Killeen, Texas

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Killeen, Texas
—  City  —
Nickname(s): K-Town
Motto: Where freedom grows
Location of Killeen, Texas
Coordinates: 31°6′20″N 97°43′36″W / 31.10556°N 97.72667°W / 31.10556; -97.72667Coordinates: 31°6′20″N 97°43′36″W / 31.10556°N 97.72667°W / 31.10556; -97.72667
CountryUnited States United States
StateTexas Texas
CountyBell
Government
 • TypeCouncil-Manager
 • City CouncilMayor Daniel A. Corbin
Terry Clark
Michael R. Lower
 • City ManagerGlenn Morrison
Area
 • Total105.6381 sq mi (273.601 km2)
 • Land103.6381 sq mi (268.421 km2)
 • Water2.0 sq mi (5 km2)
Elevation1,000 ft (300 m)
Population (2011)
 • Total141,752
 • Density2,458.9/sq mi (949.4/km2)
Time zoneCentral (CST) (UTC-6)
 • Summer (DST)CDT (UTC-5)
ZIP codes76540-76549
Area code(s)254
FIPS code48-39148[1]
GNIS feature ID1360642[2]
Websitewww.killeentexas.gov
 
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Killeen, Texas
—  City  —
Nickname(s): K-Town
Motto: Where freedom grows
Location of Killeen, Texas
Coordinates: 31°6′20″N 97°43′36″W / 31.10556°N 97.72667°W / 31.10556; -97.72667Coordinates: 31°6′20″N 97°43′36″W / 31.10556°N 97.72667°W / 31.10556; -97.72667
CountryUnited States United States
StateTexas Texas
CountyBell
Government
 • TypeCouncil-Manager
 • City CouncilMayor Daniel A. Corbin
Terry Clark
Michael R. Lower
 • City ManagerGlenn Morrison
Area
 • Total105.6381 sq mi (273.601 km2)
 • Land103.6381 sq mi (268.421 km2)
 • Water2.0 sq mi (5 km2)
Elevation1,000 ft (300 m)
Population (2011)
 • Total141,752
 • Density2,458.9/sq mi (949.4/km2)
Time zoneCentral (CST) (UTC-6)
 • Summer (DST)CDT (UTC-5)
ZIP codes76540-76549
Area code(s)254
FIPS code48-39148[1]
GNIS feature ID1360642[2]
Websitewww.killeentexas.gov

Killeen is a city in Bell County, Texas, in the United States. According to the 2010 census the population of Killeen is 127,921 making it the twenty-first most populous city in the state of Texas. It is the "principal city" of the Killeen–TempleFort Hood Metropolitan Statistical Area.

Killeen is directly adjacent to the main cantonment of Fort Hood, and as such its economy heavily depends on the post and the soldiers (and their families) stationed there.

Contents

History

In 1881, the Gulf, Colorado and Santa Fe Railway extended its tracks through central Texas, buying 360 acres (1.5 km2) a few miles southwest of a small farming community known as Palo Alto, which had existed since about 1872. The railroad platted a 70-block town on its land and named it after Frank P. Killeen, the assistant general manager of the railroad. By the next year the town included a railroad depot, a saloon, several stores, and a school. Many of the residents of the surrounding smaller communities in the area moved to Killeen and by 1884 the town had grown to include about 350 people, served by five general stores, two gristmills, two cotton gins, two saloons, a lumberyard, a blacksmith shop, and a hotel. Killeen expanded as it became an important shipping point for cotton, wool, and grain in western Bell and eastern Coryell counties. About 780 people lived in Killeen by 1900. Around 1905, local politicians and businessmen convinced the Texas legislature to build bridges over Cowhouse Creek and other streams, doubling Killeen's trade area. A public water system began operation in 1914 and its population had increased to 1,300 residents.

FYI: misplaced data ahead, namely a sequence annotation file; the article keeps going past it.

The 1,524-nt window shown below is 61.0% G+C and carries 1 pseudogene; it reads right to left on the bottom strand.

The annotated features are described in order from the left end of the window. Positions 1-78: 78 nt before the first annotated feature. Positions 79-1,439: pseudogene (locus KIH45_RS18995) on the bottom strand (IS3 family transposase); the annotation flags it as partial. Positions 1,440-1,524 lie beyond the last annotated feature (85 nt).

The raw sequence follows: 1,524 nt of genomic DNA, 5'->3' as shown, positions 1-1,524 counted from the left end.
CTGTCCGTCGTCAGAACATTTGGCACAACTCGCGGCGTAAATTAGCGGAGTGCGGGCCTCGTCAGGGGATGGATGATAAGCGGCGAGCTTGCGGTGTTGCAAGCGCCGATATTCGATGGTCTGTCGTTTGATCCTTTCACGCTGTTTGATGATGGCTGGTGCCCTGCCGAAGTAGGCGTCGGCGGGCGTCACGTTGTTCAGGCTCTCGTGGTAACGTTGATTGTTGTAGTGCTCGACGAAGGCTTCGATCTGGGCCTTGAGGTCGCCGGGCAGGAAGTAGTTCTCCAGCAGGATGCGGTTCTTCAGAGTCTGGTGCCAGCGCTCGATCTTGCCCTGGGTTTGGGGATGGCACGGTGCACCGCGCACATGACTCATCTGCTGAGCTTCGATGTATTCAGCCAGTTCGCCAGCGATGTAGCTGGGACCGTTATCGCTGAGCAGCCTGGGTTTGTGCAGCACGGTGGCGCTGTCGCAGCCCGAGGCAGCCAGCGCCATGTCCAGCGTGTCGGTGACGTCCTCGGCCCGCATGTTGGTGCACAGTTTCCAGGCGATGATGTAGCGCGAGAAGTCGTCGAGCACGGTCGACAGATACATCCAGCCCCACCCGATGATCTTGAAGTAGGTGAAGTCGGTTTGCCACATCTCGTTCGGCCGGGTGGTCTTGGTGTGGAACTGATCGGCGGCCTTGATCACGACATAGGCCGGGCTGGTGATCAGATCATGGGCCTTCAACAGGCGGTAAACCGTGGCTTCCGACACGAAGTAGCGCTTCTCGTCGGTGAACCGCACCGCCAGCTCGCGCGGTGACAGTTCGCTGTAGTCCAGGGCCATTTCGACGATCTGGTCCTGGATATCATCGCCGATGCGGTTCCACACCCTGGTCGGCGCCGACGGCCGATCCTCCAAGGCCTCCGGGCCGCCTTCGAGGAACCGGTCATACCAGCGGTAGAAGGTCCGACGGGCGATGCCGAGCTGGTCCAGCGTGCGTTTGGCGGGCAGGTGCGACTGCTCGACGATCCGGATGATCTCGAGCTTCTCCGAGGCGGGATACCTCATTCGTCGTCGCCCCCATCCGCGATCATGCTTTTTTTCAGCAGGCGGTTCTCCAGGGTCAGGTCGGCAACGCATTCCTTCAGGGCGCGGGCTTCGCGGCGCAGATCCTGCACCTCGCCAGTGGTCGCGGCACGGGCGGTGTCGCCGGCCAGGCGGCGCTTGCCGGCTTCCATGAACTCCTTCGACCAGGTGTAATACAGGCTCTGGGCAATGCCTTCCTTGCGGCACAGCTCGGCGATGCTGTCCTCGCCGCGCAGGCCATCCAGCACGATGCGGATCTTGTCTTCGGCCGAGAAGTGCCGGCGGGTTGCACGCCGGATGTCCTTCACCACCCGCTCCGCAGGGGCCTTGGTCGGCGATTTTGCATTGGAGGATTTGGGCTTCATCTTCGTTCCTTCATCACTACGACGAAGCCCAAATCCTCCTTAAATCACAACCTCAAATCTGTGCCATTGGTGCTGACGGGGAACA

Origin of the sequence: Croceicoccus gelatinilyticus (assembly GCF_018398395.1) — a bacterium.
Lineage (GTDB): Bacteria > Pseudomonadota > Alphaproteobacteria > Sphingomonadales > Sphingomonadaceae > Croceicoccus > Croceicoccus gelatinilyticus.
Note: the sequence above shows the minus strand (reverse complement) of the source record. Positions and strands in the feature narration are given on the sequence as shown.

Until the 1940s Killeen remained a relatively small and isolated farm trade center, but this changed drastically after 1942, when Camp Hood (re-commissioned as Fort Hood in 1950) was created as a military training post to meet the demands of the Second World War. Laborers, construction workers, contractors, soldiers, and their families moved into the area by the thousands, and Killeen became a military boomtown. The opening of Camp Hood also radically altered the nature of the local economy, since the sprawling new military post covered almost half of Killeen's farming trade area. The loss of more than three hundred farms and ranches led to the demise of Killeen's cotton gins and other farm related businesses. New businesses were started to provide services for the military camp. Killeen suffered a recession when Camp Hood was all but abandoned after the end of the Second World War, but when Fort Hood was established as a permanent army post in 1950, the city boomed again. Its population increased from about 1,300 in 1949 to 7,045 in 1950, and between 1950 and 1951 about a hundred new commercial buildings were constructed in Killeen.

By 1955, Killeen had an estimated 21,076 residents and 224 businesses. Troop cutbacks and transfers in the mid-fifties led to another recession in Killeen which lasted until 1959, when various divisions were returned to Fort Hood. (Elvis Presley even lived in Killeen for a time during his stint in the army.) The town continued to grow through the 1960s, especially after the Vietnam War led to increased activity at Fort Hood. By 1970 Killeen had developed into a city of 35,507 inhabitants and had added a municipal airport, a new municipal library, and a junior college (Central Texas College). By 1980, when the census counted 49,307 people in Killeen, it was the largest city in Bell County. By 1990 its population had increased to 63,535, and 265,301 people lived in the Killeen/Temple metropolitan area. In addition to shaping local economic development after 1950, the military presence at Fort Hood also changed the city's racial, religious, and ethnic composition. No blacks lived in the city in 1950, for example, but by the early 1950s the town had added Marlboro Heights, an all-black subdivision, and in 1956 the city school board voted to integrate the local high school. The city's first resident Catholic priest was assigned to the St. Joseph's parish in 1954, and around the same time, new Presbyterian and Episcopal churches were built. By the 1980s the city had a heterogeneous population including whites, blacks, Mexican Americans, Koreans, and a number of other foreign nationals.